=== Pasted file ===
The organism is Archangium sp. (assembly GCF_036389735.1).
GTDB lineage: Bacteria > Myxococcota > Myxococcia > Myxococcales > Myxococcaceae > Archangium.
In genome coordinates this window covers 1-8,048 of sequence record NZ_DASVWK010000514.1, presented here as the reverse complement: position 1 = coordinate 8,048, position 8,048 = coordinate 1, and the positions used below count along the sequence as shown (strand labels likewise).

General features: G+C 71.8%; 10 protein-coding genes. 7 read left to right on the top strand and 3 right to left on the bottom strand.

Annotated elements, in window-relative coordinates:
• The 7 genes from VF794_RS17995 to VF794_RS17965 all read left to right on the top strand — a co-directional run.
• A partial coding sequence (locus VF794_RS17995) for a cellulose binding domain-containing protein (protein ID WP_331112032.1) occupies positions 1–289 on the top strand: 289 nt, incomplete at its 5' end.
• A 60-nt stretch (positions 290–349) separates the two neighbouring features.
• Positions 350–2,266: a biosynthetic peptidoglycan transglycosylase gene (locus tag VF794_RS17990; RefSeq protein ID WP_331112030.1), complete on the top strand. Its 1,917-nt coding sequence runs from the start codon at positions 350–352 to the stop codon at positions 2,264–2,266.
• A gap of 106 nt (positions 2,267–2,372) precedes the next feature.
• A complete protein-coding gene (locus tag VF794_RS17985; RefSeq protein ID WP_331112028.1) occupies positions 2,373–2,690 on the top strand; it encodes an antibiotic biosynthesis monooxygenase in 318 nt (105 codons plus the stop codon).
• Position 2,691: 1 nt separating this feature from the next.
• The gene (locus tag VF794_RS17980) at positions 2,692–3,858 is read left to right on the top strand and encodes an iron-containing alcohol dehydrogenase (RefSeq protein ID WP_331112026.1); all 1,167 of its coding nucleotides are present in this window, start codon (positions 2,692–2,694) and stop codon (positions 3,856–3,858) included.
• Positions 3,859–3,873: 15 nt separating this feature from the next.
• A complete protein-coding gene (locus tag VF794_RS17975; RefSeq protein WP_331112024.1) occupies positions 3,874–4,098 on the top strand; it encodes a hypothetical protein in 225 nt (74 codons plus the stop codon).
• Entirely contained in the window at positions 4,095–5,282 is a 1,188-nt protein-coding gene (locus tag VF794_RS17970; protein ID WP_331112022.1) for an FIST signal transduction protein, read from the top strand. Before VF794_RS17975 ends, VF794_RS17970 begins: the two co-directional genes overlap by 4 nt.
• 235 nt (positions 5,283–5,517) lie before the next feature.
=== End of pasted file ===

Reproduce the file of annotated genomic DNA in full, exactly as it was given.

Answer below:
The organism is Archangium sp. (assembly GCF_036389735.1).
GTDB lineage: Bacteria > Myxococcota > Myxococcia > Myxococcales > Myxococcaceae > Archangium.
In genome coordinates this window covers 1-8,048 of sequence record NZ_DASVWK010000514.1, presented here as the reverse complement: position 1 = coordinate 8,048, position 8,048 = coordinate 1, and the positions used below count along the sequence as shown (strand labels likewise).

General features: G+C 71.8%; 10 protein-coding genes. 7 read left to right on the top strand and 3 right to left on the bottom strand.

Annotated elements, in window-relative coordinates:
• The 7 genes from VF794_RS17995 to VF794_RS17965 all read left to right on the top strand — a co-directional run.
• A partial coding sequence (locus VF794_RS17995) for a cellulose binding domain-containing protein (protein ID WP_331112032.1) occupies positions 1–289 on the top strand: 289 nt, incomplete at its 5' end.
• A 60-nt stretch (positions 290–349) separates the two neighbouring features.
• Positions 350–2,266: a biosynthetic peptidoglycan transglycosylase gene (locus tag VF794_RS17990; RefSeq protein ID WP_331112030.1), complete on the top strand. Its 1,917-nt coding sequence runs from the start codon at positions 350–352 to the stop codon at positions 2,264–2,266.
• A gap of 106 nt (positions 2,267–2,372) precedes the next feature.
• A complete protein-coding gene (locus tag VF794_RS17985; RefSeq protein ID WP_331112028.1) occupies positions 2,373–2,690 on the top strand; it encodes an antibiotic biosynthesis monooxygenase in 318 nt (105 codons plus the stop codon).
• Position 2,691: 1 nt separating this feature from the next.
• The gene (locus tag VF794_RS17980) at positions 2,692–3,858 is read left to right on the top strand and encodes an iron-containing alcohol dehydrogenase (RefSeq protein ID WP_331112026.1); all 1,167 of its coding nucleotides are present in this window, start codon (positions 2,692–2,694) and stop codon (positions 3,856–3,858) included.
• Positions 3,859–3,873: 15 nt separating this feature from the next.
• A complete protein-coding gene (locus tag VF794_RS17975; RefSeq protein WP_331112024.1) occupies positions 3,874–4,098 on the top strand; it encodes a hypothetical protein in 225 nt (74 codons plus the stop codon).
• Entirely contained in the window at positions 4,095–5,282 is a 1,188-nt protein-coding gene (locus tag VF794_RS17970; protein ID WP_331112022.1) for an FIST signal transduction protein, read from the top strand. Before VF794_RS17975 ends, VF794_RS17970 begins: the two co-directional genes overlap by 4 nt.
• 235 nt (positions 5,283–5,517) lie before the next feature.